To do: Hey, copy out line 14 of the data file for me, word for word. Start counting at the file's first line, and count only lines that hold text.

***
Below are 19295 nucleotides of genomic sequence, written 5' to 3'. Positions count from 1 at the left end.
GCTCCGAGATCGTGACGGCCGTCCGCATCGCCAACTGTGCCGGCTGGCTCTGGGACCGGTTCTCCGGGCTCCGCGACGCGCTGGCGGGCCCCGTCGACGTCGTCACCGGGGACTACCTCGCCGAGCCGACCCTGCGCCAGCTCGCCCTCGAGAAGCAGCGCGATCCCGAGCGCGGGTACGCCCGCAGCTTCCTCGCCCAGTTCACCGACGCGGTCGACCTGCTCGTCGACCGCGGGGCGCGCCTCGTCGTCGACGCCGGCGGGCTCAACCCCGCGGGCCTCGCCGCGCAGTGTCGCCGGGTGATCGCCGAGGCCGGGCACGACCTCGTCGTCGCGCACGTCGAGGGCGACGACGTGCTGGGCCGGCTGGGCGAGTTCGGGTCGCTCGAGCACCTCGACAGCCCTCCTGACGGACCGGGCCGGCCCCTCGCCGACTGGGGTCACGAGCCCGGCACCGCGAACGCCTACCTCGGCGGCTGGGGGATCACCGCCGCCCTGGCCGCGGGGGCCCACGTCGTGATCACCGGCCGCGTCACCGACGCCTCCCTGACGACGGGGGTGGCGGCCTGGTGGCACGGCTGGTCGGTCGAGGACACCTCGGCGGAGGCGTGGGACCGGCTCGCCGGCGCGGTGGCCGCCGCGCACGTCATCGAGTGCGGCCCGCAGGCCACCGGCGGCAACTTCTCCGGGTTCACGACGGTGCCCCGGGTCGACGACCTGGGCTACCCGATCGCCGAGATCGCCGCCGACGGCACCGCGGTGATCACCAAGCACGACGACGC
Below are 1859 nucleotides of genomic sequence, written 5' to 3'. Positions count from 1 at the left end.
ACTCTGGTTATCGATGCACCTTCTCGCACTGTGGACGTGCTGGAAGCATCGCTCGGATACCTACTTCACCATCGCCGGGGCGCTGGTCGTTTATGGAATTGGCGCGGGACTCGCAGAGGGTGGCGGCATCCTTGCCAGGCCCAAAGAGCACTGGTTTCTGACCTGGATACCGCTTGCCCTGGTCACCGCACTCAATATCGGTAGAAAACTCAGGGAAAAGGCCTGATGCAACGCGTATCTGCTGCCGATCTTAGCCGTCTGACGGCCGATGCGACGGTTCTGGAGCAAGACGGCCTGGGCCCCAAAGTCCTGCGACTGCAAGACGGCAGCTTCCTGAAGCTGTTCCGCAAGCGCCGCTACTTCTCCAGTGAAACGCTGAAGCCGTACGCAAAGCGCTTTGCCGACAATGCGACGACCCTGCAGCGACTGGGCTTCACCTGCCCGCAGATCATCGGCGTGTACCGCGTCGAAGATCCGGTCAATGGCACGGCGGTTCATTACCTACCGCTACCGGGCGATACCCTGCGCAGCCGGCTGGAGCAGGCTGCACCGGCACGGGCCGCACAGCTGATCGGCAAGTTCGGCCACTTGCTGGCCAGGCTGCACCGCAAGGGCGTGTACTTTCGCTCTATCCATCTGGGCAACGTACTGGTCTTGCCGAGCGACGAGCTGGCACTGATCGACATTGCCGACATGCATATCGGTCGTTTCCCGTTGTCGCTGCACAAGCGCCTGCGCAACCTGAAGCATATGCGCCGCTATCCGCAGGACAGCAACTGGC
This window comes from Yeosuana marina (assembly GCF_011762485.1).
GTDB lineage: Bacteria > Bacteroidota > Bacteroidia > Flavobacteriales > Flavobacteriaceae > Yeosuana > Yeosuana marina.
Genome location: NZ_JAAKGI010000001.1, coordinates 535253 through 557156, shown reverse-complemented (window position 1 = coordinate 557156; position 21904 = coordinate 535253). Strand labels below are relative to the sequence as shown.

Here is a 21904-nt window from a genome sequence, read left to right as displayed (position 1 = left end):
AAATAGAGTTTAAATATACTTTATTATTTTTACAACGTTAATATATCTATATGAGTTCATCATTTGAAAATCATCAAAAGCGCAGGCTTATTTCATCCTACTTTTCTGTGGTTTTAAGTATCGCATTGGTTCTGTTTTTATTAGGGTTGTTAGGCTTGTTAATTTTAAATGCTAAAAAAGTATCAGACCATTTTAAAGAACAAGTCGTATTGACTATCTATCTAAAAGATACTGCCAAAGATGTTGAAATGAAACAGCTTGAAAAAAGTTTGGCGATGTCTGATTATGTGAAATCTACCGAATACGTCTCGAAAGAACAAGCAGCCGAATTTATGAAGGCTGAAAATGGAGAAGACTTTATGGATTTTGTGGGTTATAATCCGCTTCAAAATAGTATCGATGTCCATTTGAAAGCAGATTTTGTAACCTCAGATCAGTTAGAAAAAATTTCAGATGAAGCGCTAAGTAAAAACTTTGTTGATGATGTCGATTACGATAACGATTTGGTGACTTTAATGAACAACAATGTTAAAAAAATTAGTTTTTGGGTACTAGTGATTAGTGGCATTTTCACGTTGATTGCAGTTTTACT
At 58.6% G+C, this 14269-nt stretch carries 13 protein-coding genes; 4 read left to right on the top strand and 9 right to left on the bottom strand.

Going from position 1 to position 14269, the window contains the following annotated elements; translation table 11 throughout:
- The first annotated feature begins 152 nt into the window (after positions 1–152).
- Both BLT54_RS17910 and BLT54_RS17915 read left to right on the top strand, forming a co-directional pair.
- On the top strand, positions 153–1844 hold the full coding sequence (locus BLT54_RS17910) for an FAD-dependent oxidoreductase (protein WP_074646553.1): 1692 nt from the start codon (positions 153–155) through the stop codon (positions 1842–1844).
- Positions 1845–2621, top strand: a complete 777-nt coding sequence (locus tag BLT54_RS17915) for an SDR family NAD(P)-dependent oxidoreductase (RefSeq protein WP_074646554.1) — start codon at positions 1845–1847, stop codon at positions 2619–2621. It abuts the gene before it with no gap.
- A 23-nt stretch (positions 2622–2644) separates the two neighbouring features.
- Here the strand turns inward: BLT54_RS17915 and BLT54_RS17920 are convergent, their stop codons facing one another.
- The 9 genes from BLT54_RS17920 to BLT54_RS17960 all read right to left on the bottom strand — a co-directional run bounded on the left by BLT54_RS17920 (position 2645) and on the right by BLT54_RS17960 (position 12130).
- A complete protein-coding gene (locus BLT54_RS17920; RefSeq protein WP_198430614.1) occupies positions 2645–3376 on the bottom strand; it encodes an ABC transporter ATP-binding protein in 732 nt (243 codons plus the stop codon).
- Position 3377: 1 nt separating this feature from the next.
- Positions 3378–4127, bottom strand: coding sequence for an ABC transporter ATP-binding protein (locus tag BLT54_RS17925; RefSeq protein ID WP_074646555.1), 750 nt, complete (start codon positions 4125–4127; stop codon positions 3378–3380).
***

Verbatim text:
- On the top strand, positions 153–1844 hold the full coding sequence (locus BLT54_RS17910) for an FAD-dependent oxidoreductase (protein WP_074646553.1): 1692 nt from the start codon (positions 153–155) through the stop codon (positions 1842–1844).